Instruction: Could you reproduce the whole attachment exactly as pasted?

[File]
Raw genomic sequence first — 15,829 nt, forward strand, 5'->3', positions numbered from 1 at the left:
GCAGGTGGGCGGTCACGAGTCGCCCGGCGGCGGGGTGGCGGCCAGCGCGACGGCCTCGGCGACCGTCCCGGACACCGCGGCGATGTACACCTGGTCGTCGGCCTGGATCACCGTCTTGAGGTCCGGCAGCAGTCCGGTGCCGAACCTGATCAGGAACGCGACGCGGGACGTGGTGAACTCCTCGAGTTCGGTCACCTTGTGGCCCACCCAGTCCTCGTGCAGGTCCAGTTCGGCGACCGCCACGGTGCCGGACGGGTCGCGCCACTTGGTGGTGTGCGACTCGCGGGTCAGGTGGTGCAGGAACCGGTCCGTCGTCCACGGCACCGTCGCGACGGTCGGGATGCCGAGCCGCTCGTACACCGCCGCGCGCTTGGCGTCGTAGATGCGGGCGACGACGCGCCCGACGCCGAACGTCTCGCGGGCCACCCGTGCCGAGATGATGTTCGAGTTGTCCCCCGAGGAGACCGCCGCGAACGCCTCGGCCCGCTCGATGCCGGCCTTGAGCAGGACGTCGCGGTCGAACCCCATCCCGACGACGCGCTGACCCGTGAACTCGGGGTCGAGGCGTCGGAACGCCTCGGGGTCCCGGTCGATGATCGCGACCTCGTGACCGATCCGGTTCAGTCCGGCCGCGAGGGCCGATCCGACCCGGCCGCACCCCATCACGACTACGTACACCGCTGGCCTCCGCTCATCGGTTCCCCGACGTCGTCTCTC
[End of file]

Raw genomic sequence first — 15,829 nt, forward strand, 5'->3', positions numbered from 1 at the left:
GCAGGTGGGCGGTCACGAGTCGCCCGGCGGCGGGGTGGCGGCCAGCGCGACGGCCTCGGCGACCGTCCCGGACACCGCGGCGATGTACACCTGGTCGTCGGCCTGGATCACCGTCTTGAGGTCCGGCAGCAGTCCGGTGCCGAACCTGATCAGGAACGCGACGCGGGACGTGGTGAACTCCTCGAGTTCGGTCACCTTGTGGCCCACCCAGTCCTCGTGCAGGTCCAGTTCGGCGACCGCCACGGTGCCGGACGGGTCGCGCCACTTGGTGGTGTGCGACTCGCGGGTCAGGTGGTGCAGGAACCGGTCCGTCGTCCACGGCACCGTCGCGACGGTCGGGATGCCGAGCCGCTCGTACACCGCCGCGCGCTTGGCGTCGTAGATGCGGGCGACGACGCGCCCGACGCCGAACGTCTCGCGGGCCACCCGTGCCGAGATGATGTTCGAGTTGTCCCCCGAGGAGACCGCCGCGAACGCCTCGGCCCGCTCGATGCCGGCCTTGAGCAGGACGTCGCGGTCGAACCCCATCCCGACGACGCGCTGACCCGTGAACTCGGGGTCGAGGCGTCGGAACGCCTCGGGGTCCCGGTCGATGATCGCGACCTCGTGACCGATCCGGTTCAGTCCGGCCGCGAGGGCCGATCCGACCCGGCCGCACCCCATCACGACTACGTACACCGCTGGCCTCCGCTCATCGGTTCCCCGACGTCGTCTCTC